Thunderstruck by Elizabeth McCracken—A favorite author of mine, McCracken delivers her trademark humor, irony, and delightfully odd or troubled characters in these often dark but empathic stories. Here’s an example of her killer language: She looked like the plump-cheeked naughty heroine of a German children’s book who’d just sawed off her own braids with a knife, looking for the next knifeable place. Her expression dared you to teach her a lesson.

The Water Museum by Luis Alberto Urrea—I love how widely these stories range in character, setting, and style, how deftly Urrea moves across borders, both physical and cultural, how he blends the humorous and the tragic. The two-page long “Carnations,” conveys so much in so few lines about grief, loss, and relationships. The much longer “Mountains Without Number” features characters as weathered and rugged as the scenery and intertwines the personal with the historic. And a bonus of the book for me was seeing my home town National City in the title of one of the stories.

These last two aren’t story collections, but they’re part of my favorites list for this year.

The Ghosts Who Travel with Me: A Literary Pilgrimage through Brautigan’s America by Allison Green – As Green travels the route through Idaho Richard Brautigan described in his book Trout Fishing in America, she nimbly braids the stories of her adolescent obsession with Brautigan, her musings on her own Idaho family roots, and her awakenings to feminism and her lesbian identity. The writing is lovely, infused with humor and wise and warm reflection.

The Robot Scientist’s Daughter by Jeannine Hall Gailey—One of my favorite local poets, Jeannine Hall Gailey combines science, the environment, and feminism in these poems about growing up downwind of the Oak Ridge National Labs. Included in the collection are multiple poems with the title “The Robot Scientist’s Daughter,” but with variations like isotopes of an element or mutations of a gene, each differentiated by a parenthetical tagline such as (the other), (villainess), (medical wonder), (ghost in the machine), and many others.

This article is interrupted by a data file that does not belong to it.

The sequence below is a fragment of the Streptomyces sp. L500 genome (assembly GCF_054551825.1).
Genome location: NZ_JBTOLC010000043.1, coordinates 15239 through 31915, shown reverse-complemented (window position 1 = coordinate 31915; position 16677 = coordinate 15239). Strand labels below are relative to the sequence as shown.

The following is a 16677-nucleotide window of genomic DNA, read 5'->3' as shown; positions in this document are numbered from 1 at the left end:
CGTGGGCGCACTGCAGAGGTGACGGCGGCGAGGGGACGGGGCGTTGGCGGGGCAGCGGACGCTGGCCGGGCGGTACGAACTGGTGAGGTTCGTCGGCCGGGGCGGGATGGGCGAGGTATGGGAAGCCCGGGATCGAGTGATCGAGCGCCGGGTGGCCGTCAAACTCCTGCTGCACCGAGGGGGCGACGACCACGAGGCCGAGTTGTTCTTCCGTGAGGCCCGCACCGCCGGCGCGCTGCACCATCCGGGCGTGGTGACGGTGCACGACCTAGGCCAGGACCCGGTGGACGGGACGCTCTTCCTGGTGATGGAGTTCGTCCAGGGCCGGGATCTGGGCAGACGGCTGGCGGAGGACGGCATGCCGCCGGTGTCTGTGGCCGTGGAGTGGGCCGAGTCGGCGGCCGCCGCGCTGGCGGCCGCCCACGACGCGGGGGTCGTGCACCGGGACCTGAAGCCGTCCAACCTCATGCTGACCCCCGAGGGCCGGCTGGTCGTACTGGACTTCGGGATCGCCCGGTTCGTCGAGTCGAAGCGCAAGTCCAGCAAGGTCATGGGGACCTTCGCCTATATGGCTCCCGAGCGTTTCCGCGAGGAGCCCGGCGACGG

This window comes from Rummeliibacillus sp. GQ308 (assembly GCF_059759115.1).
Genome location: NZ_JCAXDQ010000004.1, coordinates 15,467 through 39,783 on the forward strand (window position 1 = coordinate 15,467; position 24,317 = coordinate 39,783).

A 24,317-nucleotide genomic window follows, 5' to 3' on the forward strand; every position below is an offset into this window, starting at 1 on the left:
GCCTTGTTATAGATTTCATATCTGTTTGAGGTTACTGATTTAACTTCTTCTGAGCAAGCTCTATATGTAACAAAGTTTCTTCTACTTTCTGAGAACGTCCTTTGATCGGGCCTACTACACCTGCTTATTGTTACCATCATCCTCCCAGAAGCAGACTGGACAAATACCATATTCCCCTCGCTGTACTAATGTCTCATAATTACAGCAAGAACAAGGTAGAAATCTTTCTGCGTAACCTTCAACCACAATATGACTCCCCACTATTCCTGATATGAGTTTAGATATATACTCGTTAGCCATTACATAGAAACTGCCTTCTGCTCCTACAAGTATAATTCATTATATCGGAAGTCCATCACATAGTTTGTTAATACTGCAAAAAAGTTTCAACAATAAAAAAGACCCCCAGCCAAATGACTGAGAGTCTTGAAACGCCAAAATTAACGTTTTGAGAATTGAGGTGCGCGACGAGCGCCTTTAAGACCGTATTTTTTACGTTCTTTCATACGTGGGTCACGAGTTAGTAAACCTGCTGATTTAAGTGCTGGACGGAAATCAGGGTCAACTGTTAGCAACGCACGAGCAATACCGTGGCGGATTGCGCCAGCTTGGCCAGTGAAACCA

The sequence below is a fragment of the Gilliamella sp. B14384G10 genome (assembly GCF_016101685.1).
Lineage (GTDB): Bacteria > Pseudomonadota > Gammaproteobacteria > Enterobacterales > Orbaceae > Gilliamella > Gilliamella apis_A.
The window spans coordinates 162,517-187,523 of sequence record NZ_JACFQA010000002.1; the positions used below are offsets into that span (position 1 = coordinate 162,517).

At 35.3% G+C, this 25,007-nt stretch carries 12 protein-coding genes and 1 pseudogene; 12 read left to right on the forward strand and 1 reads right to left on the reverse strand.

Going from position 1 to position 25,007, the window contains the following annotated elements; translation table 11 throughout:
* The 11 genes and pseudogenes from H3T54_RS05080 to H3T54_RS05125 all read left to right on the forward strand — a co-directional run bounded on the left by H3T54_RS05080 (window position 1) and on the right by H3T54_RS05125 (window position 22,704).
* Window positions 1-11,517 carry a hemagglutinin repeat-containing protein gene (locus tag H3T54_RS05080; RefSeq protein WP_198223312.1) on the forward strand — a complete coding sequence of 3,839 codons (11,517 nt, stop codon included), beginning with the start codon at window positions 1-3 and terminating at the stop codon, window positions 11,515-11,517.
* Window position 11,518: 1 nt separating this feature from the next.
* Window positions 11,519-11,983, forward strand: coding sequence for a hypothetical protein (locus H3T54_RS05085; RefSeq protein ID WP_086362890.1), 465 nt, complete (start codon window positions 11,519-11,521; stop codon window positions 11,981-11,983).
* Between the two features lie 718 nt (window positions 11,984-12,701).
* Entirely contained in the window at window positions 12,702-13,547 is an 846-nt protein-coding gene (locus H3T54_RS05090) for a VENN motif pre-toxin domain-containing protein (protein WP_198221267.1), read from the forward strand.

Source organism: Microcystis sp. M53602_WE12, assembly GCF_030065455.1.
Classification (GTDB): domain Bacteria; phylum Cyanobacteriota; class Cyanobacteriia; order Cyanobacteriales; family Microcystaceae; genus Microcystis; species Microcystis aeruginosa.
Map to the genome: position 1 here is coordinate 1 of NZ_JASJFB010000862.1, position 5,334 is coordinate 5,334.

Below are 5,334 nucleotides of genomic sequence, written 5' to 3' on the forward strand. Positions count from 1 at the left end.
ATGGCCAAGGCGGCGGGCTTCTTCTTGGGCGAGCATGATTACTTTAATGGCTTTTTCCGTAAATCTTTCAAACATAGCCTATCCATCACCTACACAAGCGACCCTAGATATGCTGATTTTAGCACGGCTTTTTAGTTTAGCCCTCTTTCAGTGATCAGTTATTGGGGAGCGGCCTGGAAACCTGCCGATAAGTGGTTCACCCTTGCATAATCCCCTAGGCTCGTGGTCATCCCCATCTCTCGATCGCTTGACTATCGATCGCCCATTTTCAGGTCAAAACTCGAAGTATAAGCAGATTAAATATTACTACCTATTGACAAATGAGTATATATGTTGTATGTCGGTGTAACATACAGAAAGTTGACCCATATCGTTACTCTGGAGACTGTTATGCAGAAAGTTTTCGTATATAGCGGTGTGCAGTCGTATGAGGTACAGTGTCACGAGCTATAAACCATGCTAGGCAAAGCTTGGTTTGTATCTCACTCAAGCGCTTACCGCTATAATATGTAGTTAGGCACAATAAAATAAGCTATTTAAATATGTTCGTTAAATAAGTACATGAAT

Posted in Books and Authors

Ragdale Delights

Among the pleasures of an artist residency are the artists you meet there. During my recent Ragdale residency, I landed among a most congenial and talented bunch. It was great learning about and from them. If you don’t already know these artists, let me introduce you to them.

Virginia Bell—Poet and author of From the Belly (Sibling Rivalry Press, 2012)

Articulate with a formidable breadth of knowledge, this is a woman whose intellect might scare me if I were still at an age when such things scared me. Now I’m just duly impressed. She’s writing a fascinating memoir that involves repression and pets. Okay, that’s a deliberately gross simplification that doesn’t do justice to the nuanced emotional complexity of the work. I just don’t want to give anything away. Know that it’s sure to be a stunner, judging by her poetry. Also that Bloomsbury sounding name of hers gives instant cred. And she looks good in a hat.

Lauren Levato Coyne—Visual artist and writer

This exuberant young woman had the best dinner time stories, one of which I have permission to use in some future fiction of mine so will not describe the story here lest you take it for yourself. Suffice it to say, the story has an entomological inspiration and great potential to exploit all five senses and possibly a sixth one as well. A writer and visual artist, Lauren delighted us with both talents. She also exhibited great balance on the Ragdale prairie where she performed handstands in full view of perplexed deer bystanders.

Christine Koubek—Writer and teacher

I vote her Most Radiant. Her face and personality beam with goodwill and generosity. She’s a travel writer who has recently also turned to fiction. She’s writing a novel based on a captivating personal experience. Again, not to give anything away, I’ll just throw it out there that there are nuns in parts of it. Jeff O’Neal at Book Riot says about his fascination for novels with nuns (and priests): I think it is the dual forces of constraint and passion that hook me. Same goes for me, and from the excerpts Christine read to us at Ragdale, its’ clear that she’s handling these forces with deft and grace.

Michael Remson—Composer whose next opera will premiere in June.

He attended his first opera and his first rock concert at age nine as nine-year-olds are wont to do. He also developed an early enthusiasm for old radio shows. He would lie under the dining room table listening to his father’s collection of recordings. This early grasp of words, story, music, and performance—how could they not culminate in a career as a composer and librettist? I like to picture this grown man even today lying on the floor, eyes closed, his whole being attuned to inspiration, then madly creating art, before taking a break to make a sandwich with a dollop of the Shur Good mustard that was a Ragdale kitchen staple.

Christine Rice—Writer whose story collection Swarm Theory is due out in 2016